Joan Didion on “Blue Nights”

Joan Didion on “Blue Nights”
Joan Didion talks to Steve Paulson about her new book, “Blue Nights,” which explores her thoughts about children, illness and growing old in the wake of the death of her daughter, Quintana.

“I was afraid of … unexplained fevers”

3:39 “I had this very strong sense of being handed out of the blue this perfect child

4:58 “Personal failure … everybody in the story as it was fails to do what they wish they could do” “but doesn’t everybody feels of themselves to be a failure at some level?”

6:10 “It’s an entirely different tone from Magical Thinking, which was very easy to write”

8:00 “No matter how much we think we are on top of our own aging process, most of us really aren’t”

8:40 “I no longer want reminders of what was, what got broken, what got lost, what got wasted”

Sorrowful ‘Blue Nights’ (audio)
by Susan Stamberg
November 01, 2011

Joan Didion’s “Blue Nights”
November 3, 2011

In “The Year of Magical Thinking” Didion confessed, if that is the word, that “even as a child, long before what I wrote began to be published, I developed a sense that meaning itself was resident in the rhythms of words and sentences and paragraphs, a technique for withholding whatever it was I thought or believed behind an increasingly impenetrable polish.”
With the death of her husband, however, she needed “more than words to find the meaning.”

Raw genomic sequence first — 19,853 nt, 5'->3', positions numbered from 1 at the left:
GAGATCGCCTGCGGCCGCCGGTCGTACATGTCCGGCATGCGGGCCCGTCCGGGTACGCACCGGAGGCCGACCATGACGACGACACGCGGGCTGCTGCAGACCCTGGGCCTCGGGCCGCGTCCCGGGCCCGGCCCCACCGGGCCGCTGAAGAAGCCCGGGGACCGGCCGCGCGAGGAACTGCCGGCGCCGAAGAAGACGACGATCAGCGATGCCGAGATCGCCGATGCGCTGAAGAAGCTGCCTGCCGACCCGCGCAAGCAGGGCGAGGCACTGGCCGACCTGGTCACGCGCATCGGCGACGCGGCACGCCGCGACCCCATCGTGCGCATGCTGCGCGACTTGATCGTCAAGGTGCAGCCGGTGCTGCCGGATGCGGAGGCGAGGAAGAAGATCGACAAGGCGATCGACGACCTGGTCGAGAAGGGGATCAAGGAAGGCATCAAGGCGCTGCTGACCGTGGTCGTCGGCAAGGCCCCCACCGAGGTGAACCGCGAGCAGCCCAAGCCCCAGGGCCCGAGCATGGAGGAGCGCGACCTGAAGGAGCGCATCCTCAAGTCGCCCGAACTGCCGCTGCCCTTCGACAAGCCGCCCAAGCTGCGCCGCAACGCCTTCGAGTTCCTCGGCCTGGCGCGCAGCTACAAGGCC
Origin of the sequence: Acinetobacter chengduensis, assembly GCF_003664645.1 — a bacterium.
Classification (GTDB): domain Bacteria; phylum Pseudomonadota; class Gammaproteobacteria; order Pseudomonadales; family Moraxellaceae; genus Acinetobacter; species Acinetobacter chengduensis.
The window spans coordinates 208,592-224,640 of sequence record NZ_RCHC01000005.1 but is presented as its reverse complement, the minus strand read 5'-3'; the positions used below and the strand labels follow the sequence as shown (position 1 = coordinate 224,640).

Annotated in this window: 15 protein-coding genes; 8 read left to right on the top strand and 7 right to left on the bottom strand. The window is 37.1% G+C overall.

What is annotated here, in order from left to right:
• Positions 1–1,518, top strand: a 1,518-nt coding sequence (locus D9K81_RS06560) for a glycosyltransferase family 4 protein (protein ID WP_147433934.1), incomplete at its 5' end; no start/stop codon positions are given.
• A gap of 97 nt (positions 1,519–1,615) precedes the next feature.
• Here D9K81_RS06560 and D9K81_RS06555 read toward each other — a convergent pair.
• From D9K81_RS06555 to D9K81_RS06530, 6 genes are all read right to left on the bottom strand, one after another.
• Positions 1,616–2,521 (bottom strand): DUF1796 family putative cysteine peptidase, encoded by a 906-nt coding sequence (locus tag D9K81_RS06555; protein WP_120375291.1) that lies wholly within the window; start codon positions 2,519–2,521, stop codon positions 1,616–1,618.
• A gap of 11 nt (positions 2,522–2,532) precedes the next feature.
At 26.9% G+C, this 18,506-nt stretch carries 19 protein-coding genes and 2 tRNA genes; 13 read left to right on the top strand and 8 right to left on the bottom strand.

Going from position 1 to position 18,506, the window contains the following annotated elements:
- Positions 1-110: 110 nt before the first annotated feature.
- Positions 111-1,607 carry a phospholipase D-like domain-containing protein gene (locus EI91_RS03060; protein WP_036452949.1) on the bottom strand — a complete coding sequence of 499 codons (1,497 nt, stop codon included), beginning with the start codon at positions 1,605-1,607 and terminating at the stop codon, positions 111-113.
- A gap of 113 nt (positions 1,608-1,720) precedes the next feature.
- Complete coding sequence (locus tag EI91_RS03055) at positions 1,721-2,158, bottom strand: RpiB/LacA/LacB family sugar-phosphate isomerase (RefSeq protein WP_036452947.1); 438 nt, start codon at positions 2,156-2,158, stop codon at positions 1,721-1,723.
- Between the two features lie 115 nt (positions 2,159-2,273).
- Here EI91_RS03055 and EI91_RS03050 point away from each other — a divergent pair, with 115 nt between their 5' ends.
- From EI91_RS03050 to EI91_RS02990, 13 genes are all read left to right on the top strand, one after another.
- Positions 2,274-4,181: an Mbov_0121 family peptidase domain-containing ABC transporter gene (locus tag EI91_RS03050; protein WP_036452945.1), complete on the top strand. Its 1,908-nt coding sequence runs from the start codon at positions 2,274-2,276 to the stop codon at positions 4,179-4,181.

“You have your wonderful memories,” people tell her mother, but her mother knows better: “Memories are what you no longer want to remember.”

Quintana’s Story
Joan Didion’s Blue Nights isn’t about grieving for her daughter. It’s about a mother’s regrets.
By Meghan O’Rourke
Nov. 23, 2011

milky vision that characterize the late works of great writers

The book instead bears harsh witness to the realization that the past can never be fixed (a realization many parents must at some point confront).

Indeed, it’s Didion’s keen eye for the contradictions in our cultural myths that has made her one of America’s greatest writers.

as Didion puts it, “you think the end of day will never come.” This fantasy is the true subject of Blue Nights, which speaks powerfully about the illusion that each of us might somehow escape death or cheat time.

Joan_Didion_videoDidion’s ‘Blue Nights’
Oct 26, 2011

An exclusive clip from Joan Didion’s nephew Griffin Dunne’s mesmerizing film of the writer reading from Blue Nights and sharing glimpses of her life.



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